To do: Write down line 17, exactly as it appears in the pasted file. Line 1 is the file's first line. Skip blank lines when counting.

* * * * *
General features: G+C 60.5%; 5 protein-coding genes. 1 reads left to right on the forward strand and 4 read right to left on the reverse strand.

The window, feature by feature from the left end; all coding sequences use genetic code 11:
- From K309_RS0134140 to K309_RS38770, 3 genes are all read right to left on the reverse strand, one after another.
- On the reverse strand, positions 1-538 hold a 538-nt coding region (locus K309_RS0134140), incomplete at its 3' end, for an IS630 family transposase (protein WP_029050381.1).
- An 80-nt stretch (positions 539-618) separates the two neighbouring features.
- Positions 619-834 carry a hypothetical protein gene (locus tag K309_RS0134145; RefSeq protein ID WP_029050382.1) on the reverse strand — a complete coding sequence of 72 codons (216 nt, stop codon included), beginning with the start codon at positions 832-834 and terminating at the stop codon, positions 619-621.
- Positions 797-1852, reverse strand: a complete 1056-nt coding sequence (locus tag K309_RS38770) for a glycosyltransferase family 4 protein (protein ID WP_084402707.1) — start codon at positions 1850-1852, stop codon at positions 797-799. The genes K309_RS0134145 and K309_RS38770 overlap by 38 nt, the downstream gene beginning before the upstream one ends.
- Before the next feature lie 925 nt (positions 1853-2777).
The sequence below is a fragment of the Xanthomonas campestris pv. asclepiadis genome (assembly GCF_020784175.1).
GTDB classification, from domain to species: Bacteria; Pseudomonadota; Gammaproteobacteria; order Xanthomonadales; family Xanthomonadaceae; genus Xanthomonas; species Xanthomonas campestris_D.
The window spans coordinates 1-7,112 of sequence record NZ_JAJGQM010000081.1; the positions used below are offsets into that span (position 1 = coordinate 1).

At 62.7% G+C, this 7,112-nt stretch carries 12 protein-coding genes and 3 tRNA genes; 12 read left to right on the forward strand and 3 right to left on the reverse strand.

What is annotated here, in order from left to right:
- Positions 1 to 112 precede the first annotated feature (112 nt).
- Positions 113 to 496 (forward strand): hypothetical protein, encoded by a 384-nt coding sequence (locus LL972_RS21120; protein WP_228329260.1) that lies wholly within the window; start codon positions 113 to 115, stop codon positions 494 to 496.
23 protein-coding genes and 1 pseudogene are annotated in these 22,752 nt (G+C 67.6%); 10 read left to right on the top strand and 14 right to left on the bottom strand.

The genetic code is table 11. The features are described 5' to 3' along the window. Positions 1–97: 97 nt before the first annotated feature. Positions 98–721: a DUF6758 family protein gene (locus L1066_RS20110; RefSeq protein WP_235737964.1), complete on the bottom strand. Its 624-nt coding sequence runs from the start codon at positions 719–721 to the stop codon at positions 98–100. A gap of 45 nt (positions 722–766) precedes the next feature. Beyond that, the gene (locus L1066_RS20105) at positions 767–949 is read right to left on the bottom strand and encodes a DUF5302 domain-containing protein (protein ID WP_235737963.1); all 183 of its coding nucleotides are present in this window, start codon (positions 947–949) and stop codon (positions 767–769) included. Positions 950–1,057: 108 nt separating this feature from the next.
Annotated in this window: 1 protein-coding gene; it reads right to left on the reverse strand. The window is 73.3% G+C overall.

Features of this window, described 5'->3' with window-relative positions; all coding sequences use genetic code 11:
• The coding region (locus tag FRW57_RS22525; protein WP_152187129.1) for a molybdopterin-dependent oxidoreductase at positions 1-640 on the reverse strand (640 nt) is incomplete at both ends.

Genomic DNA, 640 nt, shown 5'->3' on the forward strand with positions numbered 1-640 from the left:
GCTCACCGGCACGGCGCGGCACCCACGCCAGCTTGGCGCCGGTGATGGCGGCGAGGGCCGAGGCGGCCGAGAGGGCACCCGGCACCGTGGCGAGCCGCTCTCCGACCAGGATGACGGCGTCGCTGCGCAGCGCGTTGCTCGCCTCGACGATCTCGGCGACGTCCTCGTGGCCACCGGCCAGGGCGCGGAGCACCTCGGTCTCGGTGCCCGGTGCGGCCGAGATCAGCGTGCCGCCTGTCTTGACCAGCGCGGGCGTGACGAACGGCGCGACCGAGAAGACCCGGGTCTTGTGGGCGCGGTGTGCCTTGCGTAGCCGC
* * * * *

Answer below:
The genetic code is table 11. The features are described 5' to 3' along the window. Positions 1–97: 97 nt before the first annotated feature. Positions 98–721: a DUF6758 family protein gene (locus L1066_RS20110; RefSeq protein WP_235737964.1), complete on the bottom strand. Its 624-nt coding sequence runs from the start codon at positions 719–721 to the stop codon at positions 98–100. A gap of 45 nt (positions 722–766) precedes the next feature. Beyond that, the gene (locus L1066_RS20105) at positions 767–949 is read right to left on the bottom strand and encodes a DUF5302 domain-containing protein (protein ID WP_235737963.1); all 183 of its coding nucleotides are present in this window, start codon (positions 947–949) and stop codon (positions 767–769) included. Positions 950–1,057: 108 nt separating this feature from the next.